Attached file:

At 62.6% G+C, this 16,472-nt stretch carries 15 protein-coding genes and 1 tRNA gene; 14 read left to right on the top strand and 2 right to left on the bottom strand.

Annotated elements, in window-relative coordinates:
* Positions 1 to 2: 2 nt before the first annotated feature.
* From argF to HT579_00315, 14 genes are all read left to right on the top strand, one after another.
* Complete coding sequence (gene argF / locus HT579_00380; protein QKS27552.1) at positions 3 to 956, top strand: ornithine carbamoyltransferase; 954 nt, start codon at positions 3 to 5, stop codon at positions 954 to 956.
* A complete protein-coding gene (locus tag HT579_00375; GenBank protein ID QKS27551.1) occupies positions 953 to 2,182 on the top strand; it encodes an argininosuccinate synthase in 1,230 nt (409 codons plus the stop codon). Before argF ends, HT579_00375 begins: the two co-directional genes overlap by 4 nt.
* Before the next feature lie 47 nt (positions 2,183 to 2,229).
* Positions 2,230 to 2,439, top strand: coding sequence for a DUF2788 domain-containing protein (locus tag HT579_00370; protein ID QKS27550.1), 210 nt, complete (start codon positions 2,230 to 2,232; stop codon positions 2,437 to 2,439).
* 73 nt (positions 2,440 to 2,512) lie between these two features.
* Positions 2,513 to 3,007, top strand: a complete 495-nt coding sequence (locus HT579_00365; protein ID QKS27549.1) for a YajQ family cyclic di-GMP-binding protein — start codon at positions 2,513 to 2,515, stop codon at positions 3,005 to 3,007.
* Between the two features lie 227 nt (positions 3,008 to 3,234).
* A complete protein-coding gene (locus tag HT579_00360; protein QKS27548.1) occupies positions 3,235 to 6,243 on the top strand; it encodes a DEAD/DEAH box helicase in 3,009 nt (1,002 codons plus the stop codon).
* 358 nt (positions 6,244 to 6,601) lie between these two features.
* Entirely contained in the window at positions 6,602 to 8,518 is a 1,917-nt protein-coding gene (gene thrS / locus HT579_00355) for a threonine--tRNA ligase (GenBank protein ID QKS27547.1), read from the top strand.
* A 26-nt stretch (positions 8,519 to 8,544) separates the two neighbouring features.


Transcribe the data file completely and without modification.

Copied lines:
At 62.6% G+C, this 16,472-nt stretch carries 15 protein-coding genes and 1 tRNA gene; 14 read left to right on the top strand and 2 right to left on the bottom strand.

Annotated elements, in window-relative coordinates:
* Positions 1 to 2: 2 nt before the first annotated feature.
* From argF to HT579_00315, 14 genes are all read left to right on the top strand, one after another.
* Complete coding sequence (gene argF / locus HT579_00380; protein QKS27552.1) at positions 3 to 956, top strand: ornithine carbamoyltransferase; 954 nt, start codon at positions 3 to 5, stop codon at positions 954 to 956.
* A complete protein-coding gene (locus tag HT579_00375; GenBank protein ID QKS27551.1) occupies positions 953 to 2,182 on the top strand; it encodes an argininosuccinate synthase in 1,230 nt (409 codons plus the stop codon). Before argF ends, HT579_00375 begins: the two co-directional genes overlap by 4 nt.
* Before the next feature lie 47 nt (positions 2,183 to 2,229).
* Positions 2,230 to 2,439, top strand: coding sequence for a DUF2788 domain-containing protein (locus tag HT579_00370; protein ID QKS27550.1), 210 nt, complete (start codon positions 2,230 to 2,232; stop codon positions 2,437 to 2,439).
* 73 nt (positions 2,440 to 2,512) lie between these two features.
* Positions 2,513 to 3,007, top strand: a complete 495-nt coding sequence (locus HT579_00365; protein ID QKS27549.1) for a YajQ family cyclic di-GMP-binding protein — start codon at positions 2,513 to 2,515, stop codon at positions 3,005 to 3,007.
* Between the two features lie 227 nt (positions 3,008 to 3,234).
* A complete protein-coding gene (locus tag HT579_00360; protein QKS27548.1) occupies positions 3,235 to 6,243 on the top strand; it encodes a DEAD/DEAH box helicase in 3,009 nt (1,002 codons plus the stop codon).
* 358 nt (positions 6,244 to 6,601) lie between these two features.
* Entirely contained in the window at positions 6,602 to 8,518 is a 1,917-nt protein-coding gene (gene thrS / locus HT579_00355) for a threonine--tRNA ligase (GenBank protein ID QKS27547.1), read from the top strand.
* A 26-nt stretch (positions 8,519 to 8,544) separates the two neighbouring features.